configure new network security functions (NSFs) or reconfigure
   existing security functions on vNSF or NSF devices.  I2NSF
   controllers may need to receive specific events from vNSF/NSF
   devices, and receive traffic monitoring data and logs regarding
   network security incidents.

   The DOTS requirements for messages from devices with security
   functions (such as firewalls in routing devices) are specified in:
   [I-D.ietf-dots-requirements].  The following are DOTS descriptions of
   the resiliency needed by the management data:

   o  Resilence (DOTS-G-003) in the face of severally constrained
      severely constrained network conditions imposed by the attack
      traffic.  The protocol SHOULD be resilient, that is, continue
      operating despite message loss and out-of-order or redundant
      signal delivery,

   o  Small message sizes (DOTS-G-005) to prevent fragmentation so that
      all of the message goes through in attack,

   o  Message integrity (G-006) and Message level replay protection
      (G-007) must exist for data streams even during periods of attack,

   o  Session-level Health monitoring (aka Heart beats) during attack
      (DOTS-OP-003), and




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   o  Abiilty to request/stop mitigation quickly (DOTS-OP-005)

2.2.  MILE - Managed Incident Lightweight Exchange

   Reporting and managing security incident traffic is being
   investigated by the MILE working group.  The MILE related protocols
   ([RFC5070], [I-D.ietf-mile-rfc5070-bis]) provide data formats for
   reporting network security incidents during time periods of network
   attack.  Similar to DOTS, the data passed by these protocols requires
   resilience, message integrity, message level replay protection, and
   session-level health monitoring.  During these attacks, the use of
   small message sizes may be necessary.

3.  Stresses on I2NSF controller to User traffic

   The user application communicating with the network security
   controller uses the I2NSF protocol to:

   o  give commands that direct the actions of the Network Security
      Controller during normal operation and during periods of security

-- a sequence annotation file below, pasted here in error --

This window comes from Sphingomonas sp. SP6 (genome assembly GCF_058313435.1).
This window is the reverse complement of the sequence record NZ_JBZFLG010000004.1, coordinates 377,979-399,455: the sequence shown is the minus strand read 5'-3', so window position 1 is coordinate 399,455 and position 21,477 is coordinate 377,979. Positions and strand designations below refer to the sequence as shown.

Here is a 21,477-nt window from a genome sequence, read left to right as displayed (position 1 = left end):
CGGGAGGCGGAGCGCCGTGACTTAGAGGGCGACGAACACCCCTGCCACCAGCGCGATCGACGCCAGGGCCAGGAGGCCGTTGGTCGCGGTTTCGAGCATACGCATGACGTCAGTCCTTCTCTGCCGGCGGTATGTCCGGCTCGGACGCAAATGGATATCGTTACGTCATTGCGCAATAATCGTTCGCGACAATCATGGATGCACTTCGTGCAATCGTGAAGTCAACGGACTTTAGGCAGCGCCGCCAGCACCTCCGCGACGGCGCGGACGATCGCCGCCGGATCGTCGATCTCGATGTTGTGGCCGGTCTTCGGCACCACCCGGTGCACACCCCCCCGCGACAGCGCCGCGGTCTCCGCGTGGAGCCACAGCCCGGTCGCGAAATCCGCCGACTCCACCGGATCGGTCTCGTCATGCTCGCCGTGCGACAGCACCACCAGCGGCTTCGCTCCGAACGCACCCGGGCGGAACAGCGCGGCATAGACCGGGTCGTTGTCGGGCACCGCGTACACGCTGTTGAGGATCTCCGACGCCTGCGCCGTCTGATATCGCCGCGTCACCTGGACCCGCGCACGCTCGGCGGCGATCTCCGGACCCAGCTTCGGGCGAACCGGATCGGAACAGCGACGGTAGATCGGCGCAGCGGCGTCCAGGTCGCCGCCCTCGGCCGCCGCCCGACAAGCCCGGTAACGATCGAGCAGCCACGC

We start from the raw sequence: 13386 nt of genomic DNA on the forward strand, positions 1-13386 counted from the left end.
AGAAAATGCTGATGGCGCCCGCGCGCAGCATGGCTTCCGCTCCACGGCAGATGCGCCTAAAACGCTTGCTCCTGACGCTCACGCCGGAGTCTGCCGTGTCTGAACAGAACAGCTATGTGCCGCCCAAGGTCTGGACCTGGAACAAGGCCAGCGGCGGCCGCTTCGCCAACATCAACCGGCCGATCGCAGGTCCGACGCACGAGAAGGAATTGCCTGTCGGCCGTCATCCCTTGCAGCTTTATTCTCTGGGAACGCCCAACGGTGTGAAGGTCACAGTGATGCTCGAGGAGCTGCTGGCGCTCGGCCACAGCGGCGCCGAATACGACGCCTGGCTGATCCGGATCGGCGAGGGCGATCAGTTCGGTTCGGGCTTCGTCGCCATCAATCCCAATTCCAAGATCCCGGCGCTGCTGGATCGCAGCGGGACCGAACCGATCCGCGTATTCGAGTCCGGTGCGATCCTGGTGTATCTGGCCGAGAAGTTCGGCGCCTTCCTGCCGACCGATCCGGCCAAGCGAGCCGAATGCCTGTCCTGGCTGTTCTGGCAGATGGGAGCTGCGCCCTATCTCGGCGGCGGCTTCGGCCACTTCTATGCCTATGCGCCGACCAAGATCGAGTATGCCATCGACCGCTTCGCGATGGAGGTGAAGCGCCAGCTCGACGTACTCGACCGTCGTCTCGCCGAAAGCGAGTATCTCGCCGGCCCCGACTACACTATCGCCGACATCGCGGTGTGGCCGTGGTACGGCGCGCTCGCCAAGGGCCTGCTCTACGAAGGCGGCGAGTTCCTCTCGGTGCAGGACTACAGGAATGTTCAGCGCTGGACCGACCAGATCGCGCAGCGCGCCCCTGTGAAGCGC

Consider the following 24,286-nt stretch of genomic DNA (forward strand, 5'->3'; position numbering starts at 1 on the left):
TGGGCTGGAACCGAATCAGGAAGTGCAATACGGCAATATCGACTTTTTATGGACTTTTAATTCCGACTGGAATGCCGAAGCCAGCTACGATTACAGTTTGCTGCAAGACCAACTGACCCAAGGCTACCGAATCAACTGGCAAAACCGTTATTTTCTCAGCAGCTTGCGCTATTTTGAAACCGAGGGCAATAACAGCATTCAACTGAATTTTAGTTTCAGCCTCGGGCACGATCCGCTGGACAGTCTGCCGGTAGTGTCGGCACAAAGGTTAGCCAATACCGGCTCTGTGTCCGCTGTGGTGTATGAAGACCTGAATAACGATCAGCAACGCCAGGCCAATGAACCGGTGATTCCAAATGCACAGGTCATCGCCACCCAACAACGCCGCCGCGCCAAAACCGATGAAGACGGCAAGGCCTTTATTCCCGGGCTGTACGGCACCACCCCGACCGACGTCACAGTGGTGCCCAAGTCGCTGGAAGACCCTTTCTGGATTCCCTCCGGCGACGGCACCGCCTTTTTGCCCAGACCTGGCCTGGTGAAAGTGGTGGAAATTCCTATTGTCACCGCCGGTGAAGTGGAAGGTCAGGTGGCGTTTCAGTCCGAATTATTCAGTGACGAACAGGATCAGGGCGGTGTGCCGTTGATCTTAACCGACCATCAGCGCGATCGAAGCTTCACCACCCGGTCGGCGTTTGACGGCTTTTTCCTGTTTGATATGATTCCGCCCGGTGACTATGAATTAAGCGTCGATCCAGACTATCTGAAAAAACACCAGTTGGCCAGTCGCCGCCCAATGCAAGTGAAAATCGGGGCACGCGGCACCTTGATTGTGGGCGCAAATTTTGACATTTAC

attack,

   o  give commands to direct the creation of policy on the Network
      Security controller, or on the NSF or vNSF devices,

   o  receive reports on the status of network security including DDoS
      attacks, outages, and devices operating outside the appropriate
      security software or actions, and

   o  give commands to link the network security controller to
      additional resources (e.g.  CERT for incident report or additional
      IDS/IPS services)/

   The communication to perform security operations may encounter DDoS
   and network attack related outages, network congestion (bursts of
   congestion or time periods of congestion), and specific network
   attacks on messages protocols (E.g.  TCP syn attacks, ICMP based
   attacks).

4.  I2NSF Management Traffic Flow Needs

   The I2NSF communication needs to support application layer services
   that handle the transport layer's failure to support critical
   communication.  These application services must provide the following
   to preserve the end-to-end communication between I2NSF controller to
   NSF/vNSF and between I2NSF controller and the user:

   o  data flow resilence,



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   o  breaking the data traffic into appropriate sizes for pass through
      congestion (aka "chunking" the data) and re-assembly of data prior
      to handing to application,

   o  message integrity and replay protection,

   Each I2NSF agent and I2NSF client needs to provide this support at
   the application level since security attacks often attack the
   tranport connections.  This is true whether the communication is
   between the I2NSF Controller to vNSF/NSF device, or between the
   user's client device and the I2NSF controller.

5.  I2NSF Protocol with Session Layer Services

   The diagram in figure 1 shows how a secure session service (SSE) at
   the application layer of the I2NSF protocol that could provide these

    +----------+     +----------------+     +-------+
    |I2NSF User| tcp |I2NSF Controller| tcp | NSF   |
    |     SSE -|-----|SSE  layer------|------SSE    |
    |       |  | UDP | |              |     |       |
    |       |----------|              |     |       |
    |          |     |                |     |       |
    +----------+     +----------------+     +-------+